The trail leading up Mt. Beachie climbs for 1.7 miles along the north side of the ridge crossing large rock slides with Pikas, (a.k.a. Rock Rabbits) sounding out warning calls intermittently. Stop along this mostly exposed ridge when you find a spot with a good view of the Opal Creek valley. The trail continues for another mile before reaching a junction for Byars Peak. You can also circumvent the northern end of the Opal Creek valley along French Crest Ridge by staying on this trail. Please consult a map for more information about this area.
A strenuous 14.5-mile loop trail or 11-mile summit-and-back round trip hike, 3000 foot elevation gain.
This loop trail takes you to a lookout site on top of 4969-foot Whetstone Mountain, with views stretching from Mt. Adams to the Three Sisters. Noble and Pacific Silver firs dominate the summit ridge with rhododendrons in bloom from June to early July. Be sure to wear good hiking shoes and to carry lots of water. A good map of the area is also recommended.
Begin at the locked gate and continue up the road a quarter mile past the Gold Creek Bridge. On your left (north) take trail 3369 that climbs up an old road towards Whetstone Mountain. A mile up this road there is a fork. To the right is the Whetstone Mountain trail, which will take you to a secluded lookout site on top of Whetstone Mountain.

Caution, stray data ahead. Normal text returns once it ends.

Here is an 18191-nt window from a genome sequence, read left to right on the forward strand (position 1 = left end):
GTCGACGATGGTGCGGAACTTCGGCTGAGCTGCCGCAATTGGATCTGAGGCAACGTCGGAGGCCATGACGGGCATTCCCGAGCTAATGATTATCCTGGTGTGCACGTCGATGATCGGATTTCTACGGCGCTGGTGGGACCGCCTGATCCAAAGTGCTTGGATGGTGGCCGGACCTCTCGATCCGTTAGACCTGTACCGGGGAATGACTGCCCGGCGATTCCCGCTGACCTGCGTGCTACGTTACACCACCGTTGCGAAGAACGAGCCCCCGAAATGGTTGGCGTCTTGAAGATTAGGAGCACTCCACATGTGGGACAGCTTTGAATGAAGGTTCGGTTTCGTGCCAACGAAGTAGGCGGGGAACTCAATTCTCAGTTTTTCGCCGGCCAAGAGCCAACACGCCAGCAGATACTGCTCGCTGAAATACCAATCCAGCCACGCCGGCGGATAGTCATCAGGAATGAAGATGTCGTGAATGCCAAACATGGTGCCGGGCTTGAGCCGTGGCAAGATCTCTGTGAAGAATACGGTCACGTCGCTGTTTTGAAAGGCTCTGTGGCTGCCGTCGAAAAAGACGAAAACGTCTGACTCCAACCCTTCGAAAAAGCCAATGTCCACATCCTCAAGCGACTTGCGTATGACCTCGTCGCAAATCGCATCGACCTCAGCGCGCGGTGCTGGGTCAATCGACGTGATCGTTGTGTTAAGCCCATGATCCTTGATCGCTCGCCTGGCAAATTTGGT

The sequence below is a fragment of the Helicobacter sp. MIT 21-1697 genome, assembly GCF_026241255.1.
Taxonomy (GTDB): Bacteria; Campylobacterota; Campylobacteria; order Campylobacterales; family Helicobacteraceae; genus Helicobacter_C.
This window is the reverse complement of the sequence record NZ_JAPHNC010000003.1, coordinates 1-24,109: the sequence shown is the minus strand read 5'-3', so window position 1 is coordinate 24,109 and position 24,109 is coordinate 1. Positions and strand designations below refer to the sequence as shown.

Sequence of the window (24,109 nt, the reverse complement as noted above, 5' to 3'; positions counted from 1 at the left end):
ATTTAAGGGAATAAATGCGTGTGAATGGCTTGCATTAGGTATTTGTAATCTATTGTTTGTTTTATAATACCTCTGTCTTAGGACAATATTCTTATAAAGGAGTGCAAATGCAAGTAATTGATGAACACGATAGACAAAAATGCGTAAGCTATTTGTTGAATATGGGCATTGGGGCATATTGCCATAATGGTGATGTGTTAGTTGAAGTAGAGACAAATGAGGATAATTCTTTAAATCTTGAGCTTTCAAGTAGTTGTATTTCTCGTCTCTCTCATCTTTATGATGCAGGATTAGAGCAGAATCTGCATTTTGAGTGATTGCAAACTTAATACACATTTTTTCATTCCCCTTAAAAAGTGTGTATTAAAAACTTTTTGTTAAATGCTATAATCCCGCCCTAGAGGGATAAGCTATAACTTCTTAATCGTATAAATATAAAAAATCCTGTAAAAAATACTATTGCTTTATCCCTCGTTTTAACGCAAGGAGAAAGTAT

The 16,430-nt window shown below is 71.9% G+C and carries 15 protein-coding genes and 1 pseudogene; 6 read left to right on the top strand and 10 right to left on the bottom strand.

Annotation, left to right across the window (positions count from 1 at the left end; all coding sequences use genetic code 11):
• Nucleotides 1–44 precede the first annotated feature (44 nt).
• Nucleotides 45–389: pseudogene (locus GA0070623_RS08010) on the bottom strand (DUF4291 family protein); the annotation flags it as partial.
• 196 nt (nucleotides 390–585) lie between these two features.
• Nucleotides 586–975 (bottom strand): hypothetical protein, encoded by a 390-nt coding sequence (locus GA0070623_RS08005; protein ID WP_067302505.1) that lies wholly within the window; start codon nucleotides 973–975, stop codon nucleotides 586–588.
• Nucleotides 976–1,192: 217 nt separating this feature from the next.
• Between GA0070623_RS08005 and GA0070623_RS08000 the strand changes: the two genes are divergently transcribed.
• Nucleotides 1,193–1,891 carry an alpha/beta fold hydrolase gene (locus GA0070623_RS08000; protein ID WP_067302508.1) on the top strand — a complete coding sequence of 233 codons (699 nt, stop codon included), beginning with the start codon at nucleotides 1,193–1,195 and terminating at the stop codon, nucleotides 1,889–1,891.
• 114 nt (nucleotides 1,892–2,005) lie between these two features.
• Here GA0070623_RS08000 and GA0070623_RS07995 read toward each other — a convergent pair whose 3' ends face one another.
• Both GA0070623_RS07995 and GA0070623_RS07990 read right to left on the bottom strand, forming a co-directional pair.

Traveling a total of 4.5 miles on trail 3369, you reach a steep side trail heading to the top of Whetstone Mountain. Though the lookout tower is gone, foundation piers and broken glass mark the site.
At this point you have the option of turning back for an 11-mile round trip hike. For those looking to do the entire loop continue east on trail 3369 for 0.8 miles where you make a right at the junction of trail 546 and 3369. In 0.4 miles you reach another fork in the trail where again you take a right continuing on trail 3369. This 1.8-mile section of the trail is covered with many downed trees and drops 2000 feet before reaching Battle Axe Creek. In the summer it’s an easy rock hop across but high spring run off can make it a cold wet crossing. Continue up the trail a short distance before making a right onto trail 3339.
Moving down towards Jawbone Flats you pass an old wilderness boundary gate, old mines and the remnants of an old mining camp. At the bottom of a series of road-grade switchbacks you will see a sign for Opal Pool, a short spur trail leading down to a scenic gorge. Continue down the road through Jawbone Flats and out to the trailhead.